As mentioned in the study of
Galaxy Quest 20th Anniversary: The Journey Continues,
the Galaxy Quest TV series presented within the movie has a
number of similarities with the original Star Trek and
Star Trek-The Next Generation TV series'. Some
additional similarities not necessarily touched on in the
aforementioned study follow:
- The actors on the bridge
set of the Protector must throw themselves
around when the ship is struck by enemy fire to
simulate the force of concussive impacts, just as
the actors on the Enterprise set did.
- Commander Taggart's
command chair is similar to the one used by Captain
Kirk on the bridge of the Enterprise.
Galaxy Quest convention is similar to
Star Trek conventions.
Guy states that
he was in
81 in 1982,
where he was
killed by a lava
This is a
reference to the
shirts" on the
who are easily
killed in the
course of the
(According to the Galactopedia on the GQ Blu-Ray edition, the term "red shirts" also
exists in the GQ world, to describe the bloodied uniform shirts of
the Protector's crewmen who die violently on the show.)
character of Dr.
Lazarus seems to
be a cross
Spock on the
and Lt. Worf on
Star Trek-The Next Generation.
- The large
on the bridge of
is similar to
the one seen on
the bridge of
- The handheld
device called a
vox used by the
crew flips open,
similar to the
that powers the
flux drive is a
reference to the
power the warp
drive of the
- The digital
is docked is
to the drydock
seen in Star
- Tech Sgt.
Chen (Fred) has
to deliver the
ship is breaking
to the commander
surface pod of
is similar to
to Nesmith on
planet to look
should be able
weapons from the
available to him
on Cestus III in
During the fight with the Gorignak, Nesmith's shirt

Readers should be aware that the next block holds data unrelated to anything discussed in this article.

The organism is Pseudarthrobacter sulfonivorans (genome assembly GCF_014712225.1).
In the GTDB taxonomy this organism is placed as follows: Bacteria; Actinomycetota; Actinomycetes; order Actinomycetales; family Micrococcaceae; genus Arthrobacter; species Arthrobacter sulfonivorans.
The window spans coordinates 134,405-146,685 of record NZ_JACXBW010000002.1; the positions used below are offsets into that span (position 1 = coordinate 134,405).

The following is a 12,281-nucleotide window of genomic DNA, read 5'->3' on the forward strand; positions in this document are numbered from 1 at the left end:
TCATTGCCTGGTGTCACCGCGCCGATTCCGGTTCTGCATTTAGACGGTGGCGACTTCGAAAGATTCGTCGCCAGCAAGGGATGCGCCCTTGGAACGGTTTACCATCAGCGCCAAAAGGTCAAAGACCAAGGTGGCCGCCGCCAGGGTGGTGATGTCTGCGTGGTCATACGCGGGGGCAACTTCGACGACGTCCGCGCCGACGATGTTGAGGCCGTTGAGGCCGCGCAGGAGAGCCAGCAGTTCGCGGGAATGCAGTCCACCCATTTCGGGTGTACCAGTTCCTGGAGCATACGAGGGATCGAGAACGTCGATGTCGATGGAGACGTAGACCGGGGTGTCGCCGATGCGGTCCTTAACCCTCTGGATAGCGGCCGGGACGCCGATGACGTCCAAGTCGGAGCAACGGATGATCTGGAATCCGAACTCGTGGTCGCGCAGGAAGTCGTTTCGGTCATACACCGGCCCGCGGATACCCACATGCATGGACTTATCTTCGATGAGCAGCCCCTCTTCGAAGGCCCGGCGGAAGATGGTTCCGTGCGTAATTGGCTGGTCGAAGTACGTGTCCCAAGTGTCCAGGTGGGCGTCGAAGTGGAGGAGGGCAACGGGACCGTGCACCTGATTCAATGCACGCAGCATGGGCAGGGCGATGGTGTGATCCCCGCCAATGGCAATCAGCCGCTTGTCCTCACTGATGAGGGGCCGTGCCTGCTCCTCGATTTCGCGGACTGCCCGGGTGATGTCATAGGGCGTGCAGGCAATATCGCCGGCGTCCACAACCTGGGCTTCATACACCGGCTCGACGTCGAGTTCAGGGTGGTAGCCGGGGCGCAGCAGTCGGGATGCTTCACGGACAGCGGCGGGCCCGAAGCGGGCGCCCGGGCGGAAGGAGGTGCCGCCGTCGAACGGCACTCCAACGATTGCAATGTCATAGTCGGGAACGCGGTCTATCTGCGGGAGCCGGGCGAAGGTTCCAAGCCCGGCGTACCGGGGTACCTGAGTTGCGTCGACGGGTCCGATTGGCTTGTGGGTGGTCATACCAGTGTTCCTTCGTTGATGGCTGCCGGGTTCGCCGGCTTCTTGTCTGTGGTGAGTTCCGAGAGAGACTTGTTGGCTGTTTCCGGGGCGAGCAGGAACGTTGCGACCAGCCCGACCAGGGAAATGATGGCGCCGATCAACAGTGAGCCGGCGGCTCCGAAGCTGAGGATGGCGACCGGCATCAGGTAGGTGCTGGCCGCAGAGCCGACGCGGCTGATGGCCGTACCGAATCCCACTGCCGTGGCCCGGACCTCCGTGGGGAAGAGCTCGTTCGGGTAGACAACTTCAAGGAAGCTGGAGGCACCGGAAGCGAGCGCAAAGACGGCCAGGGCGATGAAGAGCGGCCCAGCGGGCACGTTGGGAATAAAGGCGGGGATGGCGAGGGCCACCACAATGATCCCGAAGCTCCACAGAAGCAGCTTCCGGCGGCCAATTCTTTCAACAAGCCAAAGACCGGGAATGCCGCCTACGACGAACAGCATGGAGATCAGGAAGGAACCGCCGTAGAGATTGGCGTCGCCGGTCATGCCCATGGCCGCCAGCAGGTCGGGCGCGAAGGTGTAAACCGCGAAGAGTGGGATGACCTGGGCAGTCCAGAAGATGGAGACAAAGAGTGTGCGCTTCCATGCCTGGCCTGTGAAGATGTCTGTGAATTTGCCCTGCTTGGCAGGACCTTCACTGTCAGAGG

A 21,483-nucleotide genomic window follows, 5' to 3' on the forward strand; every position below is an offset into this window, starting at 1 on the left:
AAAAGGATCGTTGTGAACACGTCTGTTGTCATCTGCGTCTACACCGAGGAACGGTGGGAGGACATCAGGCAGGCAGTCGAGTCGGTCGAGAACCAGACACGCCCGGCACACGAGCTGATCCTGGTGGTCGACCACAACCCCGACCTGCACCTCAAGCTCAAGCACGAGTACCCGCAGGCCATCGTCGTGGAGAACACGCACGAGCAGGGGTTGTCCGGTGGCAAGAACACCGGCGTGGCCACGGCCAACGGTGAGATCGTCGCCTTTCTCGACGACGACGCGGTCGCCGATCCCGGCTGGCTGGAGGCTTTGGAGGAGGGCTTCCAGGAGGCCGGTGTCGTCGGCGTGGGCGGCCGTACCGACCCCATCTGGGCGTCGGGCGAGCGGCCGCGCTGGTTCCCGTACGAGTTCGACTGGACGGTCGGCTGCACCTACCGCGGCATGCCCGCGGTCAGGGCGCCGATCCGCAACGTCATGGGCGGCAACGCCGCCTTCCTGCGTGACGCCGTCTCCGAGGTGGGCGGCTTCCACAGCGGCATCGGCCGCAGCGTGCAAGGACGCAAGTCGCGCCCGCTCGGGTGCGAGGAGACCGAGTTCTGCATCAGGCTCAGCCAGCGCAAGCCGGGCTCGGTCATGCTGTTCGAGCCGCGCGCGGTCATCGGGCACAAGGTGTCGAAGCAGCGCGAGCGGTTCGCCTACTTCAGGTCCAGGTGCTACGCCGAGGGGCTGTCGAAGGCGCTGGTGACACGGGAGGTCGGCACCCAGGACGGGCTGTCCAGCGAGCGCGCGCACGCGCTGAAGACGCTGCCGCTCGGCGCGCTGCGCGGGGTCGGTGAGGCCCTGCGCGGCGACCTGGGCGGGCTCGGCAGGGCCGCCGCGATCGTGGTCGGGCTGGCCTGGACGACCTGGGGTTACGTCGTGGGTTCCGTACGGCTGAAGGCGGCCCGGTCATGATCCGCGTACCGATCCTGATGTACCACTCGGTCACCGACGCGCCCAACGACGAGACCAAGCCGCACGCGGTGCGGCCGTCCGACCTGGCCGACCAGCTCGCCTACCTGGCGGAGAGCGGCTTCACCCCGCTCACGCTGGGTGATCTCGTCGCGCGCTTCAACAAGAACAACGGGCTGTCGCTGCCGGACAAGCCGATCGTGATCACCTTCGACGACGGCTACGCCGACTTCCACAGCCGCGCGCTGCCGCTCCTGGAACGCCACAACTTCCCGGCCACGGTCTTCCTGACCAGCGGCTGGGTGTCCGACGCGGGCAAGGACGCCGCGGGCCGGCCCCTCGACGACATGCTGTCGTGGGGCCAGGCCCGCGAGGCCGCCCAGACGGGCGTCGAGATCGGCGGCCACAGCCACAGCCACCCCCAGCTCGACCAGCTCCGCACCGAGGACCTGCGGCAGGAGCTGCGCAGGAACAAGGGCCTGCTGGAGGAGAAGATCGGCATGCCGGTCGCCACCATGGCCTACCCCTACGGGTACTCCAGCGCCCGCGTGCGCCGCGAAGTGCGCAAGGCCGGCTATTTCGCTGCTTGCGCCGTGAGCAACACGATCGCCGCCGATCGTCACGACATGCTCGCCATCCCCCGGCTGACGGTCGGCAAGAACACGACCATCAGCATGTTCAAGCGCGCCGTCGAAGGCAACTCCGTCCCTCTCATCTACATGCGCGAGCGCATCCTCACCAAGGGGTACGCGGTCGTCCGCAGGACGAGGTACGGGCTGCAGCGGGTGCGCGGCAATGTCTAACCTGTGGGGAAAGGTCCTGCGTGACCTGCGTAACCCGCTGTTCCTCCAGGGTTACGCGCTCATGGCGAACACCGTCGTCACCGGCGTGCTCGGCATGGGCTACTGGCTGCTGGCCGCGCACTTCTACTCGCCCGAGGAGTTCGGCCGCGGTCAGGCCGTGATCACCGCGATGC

is torn from his torso. Captain Kirk would
frequently lose his shirt, or portions of, in
episodes of Star Trek.
As the ship approaches Earth, the Thermians all
congregate on the secondary deck as our Earth crew
(plus Laliari) separate the command deck from the
main ship. The Enterprise also had this ability to
separate in the Star Trek universe.
At 1:06 on the DVD, we see that the code number of the NSEA
Protector is NTE-3120. Nesmith later explains that NSEA stands for National Space Exploration Administration.
NTE is an in-joke to Star Trek, standing for Not The
Enterprise, according to the film's visual effects
co-supervisor, Bill George. The fact that the word "National" appears in the
name of the organization would imply that it is part of a country,
probably the United States, and not representative of the entire
It has been rumored that the design
of the Protector is based
on the comm badges worn by Starfleet
personnel in Star Trek-The Next
At 1:40 on the DVD, we see that the convention the actors are
attending is Galaxy Quest Convention 18. A banner seen on
the stage suggests one of the convention's sponsors is the
Association of Cyberworld Enthusiasts. The ACE appears to be a
At various points in the convention
scenes, fans are seen dressed in
costumes that are presumably meant
to represent aliens and other
characters from episodes of the TV
According to the Galactopedia,
the being on the left above is a